Robert Y. Berry (1879 – )

” In the period of early western development stock raising constituted the source of the people’s wealth, but great changes have come since that day and Colorado and other western districts have in more recent years owed their development in great measure to the utilization of the rich mineral resources of this part of the country, and now there has come into public recognition the fact that in many districts of the west are great oil fields which are being profitably operated, leading in turn to the development of many important business interests.  It is along this line that Robert Y. Berry is putting forth earnest effort as manager of Sinclair Refining Company and his wise direction is leading to the substantial development of the interests, under his control.  He was born in Versailles, Kentucky, March 9, 1879, a son of R.Y. and Sally (Ware) Berry, both of whom were natives of Kentucky.  The father was well known in the milling business in that state and resided at Versailles to the time of his death, being valued and representative business man of that locality.  The grandfathers of Robert Y. Berry in both the paternal and maternal lines were soldiers of the Civil war, serving with officer’s rank.  R.Y. Berry, Sr., died in Kentucky in 1885 and is still survived by his widow, who yet makes her home in her native state.  In their family were four children.

Robert Y. Berry, of Denver, the youngest of the family, began his education in the public schools of Versailles at the usual age an won promotion as he mastered the various branches of learning until he became a high school pupil.  He made his initial step in the business world by entering the employ of the American Smelting & Refining Company, with which he was connected for a year.  In 1900 he became identified with the Standard Oil Company, and was its representative in Kansas City, Missouri, until 1910.  In the latter year he entered the service of the Washburn-Crosby Company of Joplin, Missouri, with which he continued for a year and then returned to the Standard Oil Company, which he represented at Fargo, North Dakota, for a year.  He was next manager for the Uncle Sam Oil Company at Wichita, Kansas, with which he remained for three years, and at the end of the that time he entered into business relations with the Cudahy Refining Company and was afterward with the Sinclair Oil Company.  Since coming to Denver in 1913 he has the active management of the interests of the Sinclair Refining Company in this city.  He has spacious and handsomely appointed offices in the Central Savings Bank building and is developing an extensive business in this connection.  His long experience in the oil trade had made him widely and favorably known and has brought to him a very thorough knowledge of everything having relation thereto.  His judgment is sound, his discrimination keen and his enterprise unfaltering and these qualities are proving salient features in the continued development of the business interests under his direction.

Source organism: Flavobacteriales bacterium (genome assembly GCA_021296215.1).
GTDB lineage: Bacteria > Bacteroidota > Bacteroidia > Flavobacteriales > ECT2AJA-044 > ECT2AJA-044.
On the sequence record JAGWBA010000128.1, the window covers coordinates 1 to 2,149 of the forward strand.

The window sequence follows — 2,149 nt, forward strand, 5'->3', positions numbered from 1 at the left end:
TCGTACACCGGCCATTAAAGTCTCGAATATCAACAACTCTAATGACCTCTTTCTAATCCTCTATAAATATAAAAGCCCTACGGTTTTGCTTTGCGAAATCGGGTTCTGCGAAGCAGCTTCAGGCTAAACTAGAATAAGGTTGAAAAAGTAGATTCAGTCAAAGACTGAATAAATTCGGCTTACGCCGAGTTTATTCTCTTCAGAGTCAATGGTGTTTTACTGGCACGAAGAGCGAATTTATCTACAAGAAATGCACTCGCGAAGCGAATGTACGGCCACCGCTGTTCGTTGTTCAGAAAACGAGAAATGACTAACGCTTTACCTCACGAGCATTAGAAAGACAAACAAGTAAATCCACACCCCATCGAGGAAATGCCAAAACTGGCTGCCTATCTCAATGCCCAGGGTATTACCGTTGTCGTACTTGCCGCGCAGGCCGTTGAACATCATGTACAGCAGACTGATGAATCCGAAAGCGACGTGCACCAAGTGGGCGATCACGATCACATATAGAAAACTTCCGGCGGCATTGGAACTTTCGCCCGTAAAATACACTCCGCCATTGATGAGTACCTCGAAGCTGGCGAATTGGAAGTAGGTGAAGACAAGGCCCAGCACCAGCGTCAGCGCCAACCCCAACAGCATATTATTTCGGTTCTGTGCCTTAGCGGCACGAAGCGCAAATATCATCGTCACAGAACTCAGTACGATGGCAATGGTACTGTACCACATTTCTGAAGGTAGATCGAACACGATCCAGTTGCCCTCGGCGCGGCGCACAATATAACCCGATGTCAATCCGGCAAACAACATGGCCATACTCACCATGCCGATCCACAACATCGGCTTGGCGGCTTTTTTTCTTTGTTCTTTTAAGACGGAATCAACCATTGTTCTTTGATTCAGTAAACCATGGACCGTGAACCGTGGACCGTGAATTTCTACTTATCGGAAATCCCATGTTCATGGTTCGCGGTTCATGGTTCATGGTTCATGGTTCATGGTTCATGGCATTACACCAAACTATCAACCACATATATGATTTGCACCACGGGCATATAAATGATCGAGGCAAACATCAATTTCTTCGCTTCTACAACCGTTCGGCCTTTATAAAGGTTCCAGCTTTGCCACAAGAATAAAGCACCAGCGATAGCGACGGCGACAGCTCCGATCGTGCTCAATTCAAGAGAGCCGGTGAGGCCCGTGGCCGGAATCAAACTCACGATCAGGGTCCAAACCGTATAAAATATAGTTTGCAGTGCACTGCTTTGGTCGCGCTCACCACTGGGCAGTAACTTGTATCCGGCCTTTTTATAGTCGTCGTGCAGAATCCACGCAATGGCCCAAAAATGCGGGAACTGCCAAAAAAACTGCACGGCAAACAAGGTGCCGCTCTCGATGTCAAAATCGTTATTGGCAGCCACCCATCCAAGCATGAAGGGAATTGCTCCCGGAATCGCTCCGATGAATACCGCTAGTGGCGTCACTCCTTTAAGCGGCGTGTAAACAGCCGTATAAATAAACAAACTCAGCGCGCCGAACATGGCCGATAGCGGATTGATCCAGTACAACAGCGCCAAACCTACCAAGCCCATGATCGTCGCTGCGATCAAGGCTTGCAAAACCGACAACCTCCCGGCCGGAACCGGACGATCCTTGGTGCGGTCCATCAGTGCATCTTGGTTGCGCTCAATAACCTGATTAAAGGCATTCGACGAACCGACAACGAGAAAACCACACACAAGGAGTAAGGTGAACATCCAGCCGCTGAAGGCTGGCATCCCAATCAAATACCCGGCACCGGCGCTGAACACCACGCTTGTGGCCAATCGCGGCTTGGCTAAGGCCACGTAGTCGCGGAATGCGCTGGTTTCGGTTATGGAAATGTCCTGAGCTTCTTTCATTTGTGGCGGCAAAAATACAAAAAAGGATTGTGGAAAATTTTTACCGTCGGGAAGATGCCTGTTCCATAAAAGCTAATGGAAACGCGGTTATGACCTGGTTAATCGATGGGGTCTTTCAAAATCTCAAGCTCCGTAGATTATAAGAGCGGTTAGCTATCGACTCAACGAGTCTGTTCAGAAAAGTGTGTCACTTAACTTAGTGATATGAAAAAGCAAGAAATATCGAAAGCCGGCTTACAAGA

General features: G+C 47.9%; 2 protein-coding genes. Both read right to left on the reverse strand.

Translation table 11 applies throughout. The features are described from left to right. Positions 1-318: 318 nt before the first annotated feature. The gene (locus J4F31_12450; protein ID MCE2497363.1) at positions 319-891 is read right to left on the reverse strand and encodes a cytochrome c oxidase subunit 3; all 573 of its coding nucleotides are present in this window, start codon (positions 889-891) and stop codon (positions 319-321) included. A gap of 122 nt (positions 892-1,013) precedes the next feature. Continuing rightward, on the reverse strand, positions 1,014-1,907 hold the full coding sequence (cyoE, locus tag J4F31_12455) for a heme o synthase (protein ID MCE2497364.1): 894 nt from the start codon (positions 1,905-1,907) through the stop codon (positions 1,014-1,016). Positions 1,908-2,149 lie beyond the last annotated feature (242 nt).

On the 23d of March, 1915, Mr. Berry was united in marriage to Miss Jean L. Briggs, of Kansas City, Missouri, a daughter of Mr. and Mrs. W.O. Briggs, of that place.  Mr. Berry voted with the democratic party and keeps well informed on the questions and issues of the day but does not seek office as a reward for his party allegiance.  He belongs to the Denver Civic an Commercial Association and to the Christian church, connections which indicate the nature of his interests and the rules which govern his conduct.  He is a fine man of splendid qualities and characteristics, commanding the goodwill and confidence of all who know him.”

Source:  The History of Colorado, by William Fiske Stone, Vol. 2, The S.J. Clarke Publishing Co., Chicago, 1918, page 432

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